Water Restrictions May Not Fix Our Drinking Problems This Time

Dam levels are dropping fast, and water restrictions are imminent, as a crippling drought continues to grip the country.

The last time Sydney enacted water restrictions, it changed the city's relationship with the vital liquid.

It was 2003, and the Millennium Drought -- which devastated communities across most of southern Australia between 2000 and 2010 -- had water storage levels plummeting.

The city eventually found itself on the highest level of restriction, amid what was the country's longest dry spell in history.

It led to a spate of water efficiency measures still in place today -- you would be hard-pressed to find a Sydney golf-course not using recycled water for irrigation these days.

READ MORE: 'When Is This Going To End?': The First Responders Battling Drought

Now, as the severe NSW drought continues, the harbour city is preparing for water restrictions once again.

The current depletion rate and weather conditions mean Sydney should expect formal water restrictions to be enforced "soon if there is no rain", state water minister Melinda Pavey told 10 daily.

While "soon" might sound vague, the city's dams give us a countdown.

Sydney's water storage levels currently sit at 53.8 per cent, and the first level of water restrictions will kick in when it hits 50. Levels have been dropping an average of 0.4 per cent, so we can expect the 50 percent mark to be hit in around 10 weeks, or near the start of August.

Available water storage, 1998-now. Image: Water NSW

It's a story of steeply sloping graphs, with water levels nearly half what they were just 12 months ago.

"Greater Sydney is in drought and dam levels are dropping faster than they have in decades," a spokesperson for Sydney Water said in a statement.

"Over the last two years, dam levels have dropped faster than the average rate during the Millennium drought."

But while water storage levels have continued to decline, so has the water use of your average Sydney resident.

"Today, the average Sydneysider uses around 200 litres of water per person per day," a spokesperson for Sydney Water told 10 daily.

"Before the Millennium drought, the per person per day figure was nearly 250 litres."

How much water we use in Greater Sydney. Image: NSW Government

The figures have experts concerned that planned water restrictions won't be as effective as last time, because people have already greatly changed their behaviour -- so restricting water won't do as much as it once did.

"We act differently now and we have different infrastructure," said Stuart Khan, professor in the University of NSW's School of Civil & Environmental Engineering, told 10 daily.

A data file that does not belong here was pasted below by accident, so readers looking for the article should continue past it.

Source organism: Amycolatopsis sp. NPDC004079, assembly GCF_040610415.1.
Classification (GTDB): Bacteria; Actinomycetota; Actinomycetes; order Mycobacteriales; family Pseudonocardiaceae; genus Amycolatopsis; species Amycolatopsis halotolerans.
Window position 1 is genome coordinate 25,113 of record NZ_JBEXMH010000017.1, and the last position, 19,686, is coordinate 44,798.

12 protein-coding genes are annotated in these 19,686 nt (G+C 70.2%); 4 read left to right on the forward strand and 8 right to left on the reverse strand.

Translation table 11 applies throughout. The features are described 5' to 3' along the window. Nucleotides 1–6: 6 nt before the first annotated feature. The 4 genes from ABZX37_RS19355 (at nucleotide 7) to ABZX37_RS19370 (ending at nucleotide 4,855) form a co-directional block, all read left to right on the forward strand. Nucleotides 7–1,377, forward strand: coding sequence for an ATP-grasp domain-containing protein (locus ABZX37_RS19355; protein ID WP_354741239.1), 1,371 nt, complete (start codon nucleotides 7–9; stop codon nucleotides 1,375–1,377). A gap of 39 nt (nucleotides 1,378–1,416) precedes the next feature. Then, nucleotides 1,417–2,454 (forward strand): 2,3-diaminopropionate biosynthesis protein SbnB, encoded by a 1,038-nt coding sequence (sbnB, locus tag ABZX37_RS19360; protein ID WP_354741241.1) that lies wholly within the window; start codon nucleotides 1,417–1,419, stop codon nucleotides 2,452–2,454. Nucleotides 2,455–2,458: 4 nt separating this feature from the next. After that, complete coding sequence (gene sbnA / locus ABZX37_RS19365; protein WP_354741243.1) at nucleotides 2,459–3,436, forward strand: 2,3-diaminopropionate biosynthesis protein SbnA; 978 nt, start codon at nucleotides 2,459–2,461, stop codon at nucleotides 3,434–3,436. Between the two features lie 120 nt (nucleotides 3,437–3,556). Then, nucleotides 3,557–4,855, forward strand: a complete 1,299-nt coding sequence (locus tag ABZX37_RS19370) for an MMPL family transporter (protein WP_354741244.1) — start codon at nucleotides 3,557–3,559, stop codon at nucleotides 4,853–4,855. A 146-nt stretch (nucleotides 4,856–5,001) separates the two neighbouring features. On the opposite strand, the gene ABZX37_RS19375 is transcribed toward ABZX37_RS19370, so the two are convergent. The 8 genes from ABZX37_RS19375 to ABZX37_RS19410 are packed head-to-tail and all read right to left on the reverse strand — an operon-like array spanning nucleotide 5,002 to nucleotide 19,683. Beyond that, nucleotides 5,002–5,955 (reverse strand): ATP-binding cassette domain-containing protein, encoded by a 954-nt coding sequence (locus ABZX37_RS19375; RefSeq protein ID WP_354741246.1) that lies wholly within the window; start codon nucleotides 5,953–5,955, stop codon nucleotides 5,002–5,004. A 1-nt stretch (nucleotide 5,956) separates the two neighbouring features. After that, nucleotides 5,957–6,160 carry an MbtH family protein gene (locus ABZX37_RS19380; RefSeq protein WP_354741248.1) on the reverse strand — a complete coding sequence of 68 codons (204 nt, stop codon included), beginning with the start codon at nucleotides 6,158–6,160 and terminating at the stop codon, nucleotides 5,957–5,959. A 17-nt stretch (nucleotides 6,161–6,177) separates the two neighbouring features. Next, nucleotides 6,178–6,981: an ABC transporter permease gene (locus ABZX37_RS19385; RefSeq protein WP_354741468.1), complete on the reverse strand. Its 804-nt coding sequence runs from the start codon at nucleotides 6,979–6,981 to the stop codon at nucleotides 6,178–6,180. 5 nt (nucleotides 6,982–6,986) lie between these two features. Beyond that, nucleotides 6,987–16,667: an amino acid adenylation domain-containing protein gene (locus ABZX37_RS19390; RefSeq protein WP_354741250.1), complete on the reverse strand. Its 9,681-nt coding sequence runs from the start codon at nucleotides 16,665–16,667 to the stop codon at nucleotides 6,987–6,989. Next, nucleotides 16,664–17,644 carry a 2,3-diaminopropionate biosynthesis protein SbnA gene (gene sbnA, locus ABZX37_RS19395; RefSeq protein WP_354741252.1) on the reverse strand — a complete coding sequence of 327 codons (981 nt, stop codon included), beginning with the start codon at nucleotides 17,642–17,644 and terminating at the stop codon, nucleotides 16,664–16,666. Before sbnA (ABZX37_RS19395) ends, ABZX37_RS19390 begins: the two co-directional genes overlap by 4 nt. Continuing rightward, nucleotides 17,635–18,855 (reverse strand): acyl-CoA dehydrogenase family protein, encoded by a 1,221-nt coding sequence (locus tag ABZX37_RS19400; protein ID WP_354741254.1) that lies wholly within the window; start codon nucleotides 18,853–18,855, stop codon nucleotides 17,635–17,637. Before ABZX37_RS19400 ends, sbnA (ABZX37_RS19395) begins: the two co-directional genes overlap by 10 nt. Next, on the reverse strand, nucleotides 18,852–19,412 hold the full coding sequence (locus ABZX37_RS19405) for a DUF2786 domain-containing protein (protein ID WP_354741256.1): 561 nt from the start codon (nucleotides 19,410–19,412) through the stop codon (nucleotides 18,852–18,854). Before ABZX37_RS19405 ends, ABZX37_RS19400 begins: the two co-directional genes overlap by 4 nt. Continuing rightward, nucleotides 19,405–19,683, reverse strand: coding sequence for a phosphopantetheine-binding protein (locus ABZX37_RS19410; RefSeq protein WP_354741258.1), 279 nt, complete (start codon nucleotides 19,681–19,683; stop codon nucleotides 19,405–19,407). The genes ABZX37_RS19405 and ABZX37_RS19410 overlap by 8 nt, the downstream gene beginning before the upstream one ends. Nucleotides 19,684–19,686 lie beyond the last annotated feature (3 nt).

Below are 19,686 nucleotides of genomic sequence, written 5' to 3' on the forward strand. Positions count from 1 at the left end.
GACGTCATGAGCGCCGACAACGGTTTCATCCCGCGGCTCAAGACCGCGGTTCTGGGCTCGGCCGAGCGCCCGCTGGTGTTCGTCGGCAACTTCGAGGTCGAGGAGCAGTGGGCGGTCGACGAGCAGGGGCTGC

"All of those measures relieved a lot of pressure off the drinking water supply and we never went back. What we are concerned about is that we've now picked the low-hanging fruit, we've taken those easy steps... so to be able to save more litres will hurt a lot more."

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As per the state government's 2017 Metropolitan Water Plan, the first level of water restrictions will mean rules which are currently voluntary -- such as not hosing driveways and paths, and only allowing watering of gardens before 10am and after 4pm -- will become compulsory.

Goulburn's Pejar Dam, in 2005. Image: AAP

In January, Kurnell's desalination plant was also switched, on as dam levels dipped below 60 per cent.

When up and running at full capacity it will provide about 15 per cent of Sydney's drinking water. This is expected to happen in August, the Sydney Morning Herald reports, which is a month ahead of schedule.

READ MOREThe Drought Isn't Over Just Because The Media Coverage Is

Though considered the city's first line of defence, the desalination plant is no silver bullet.

"Even if you had it running full bore all of this year, that extra 15 per cent coming into our waterways really would not turn around the trend we've seen," Khan said.

"While the desalination plant was turned off, we used to refer to it as Sydney's 'insurance policy', which I think gives people the sense it's there when you need it and it will solve all of our problems.

"But it really won't."

Desalination plant employees demonstate the loading of a Reverse Osmosis Filter at the Desalination Plant in Sydney. Image: AAP

Elsewhere in the state, some towns are on level two, three or even four of water restrictions, while the Bureau of Meteorology doesn't predict any big future rainfall.

Despite the impending challenges for Sydneysiders, water minister Pavey said it is important to keep things in perspective.

"I think it’s extremely important that Sydney residents understand and recognise that 99 per cent of our state is in drought, with regional and rural communities facing the brunt," she said.

"Families, communities, living in these regions are enduring one of the most severe droughts on record. These are people’s livelihoods at stake."

You can find more information on Sydney's Water Wise Rules here.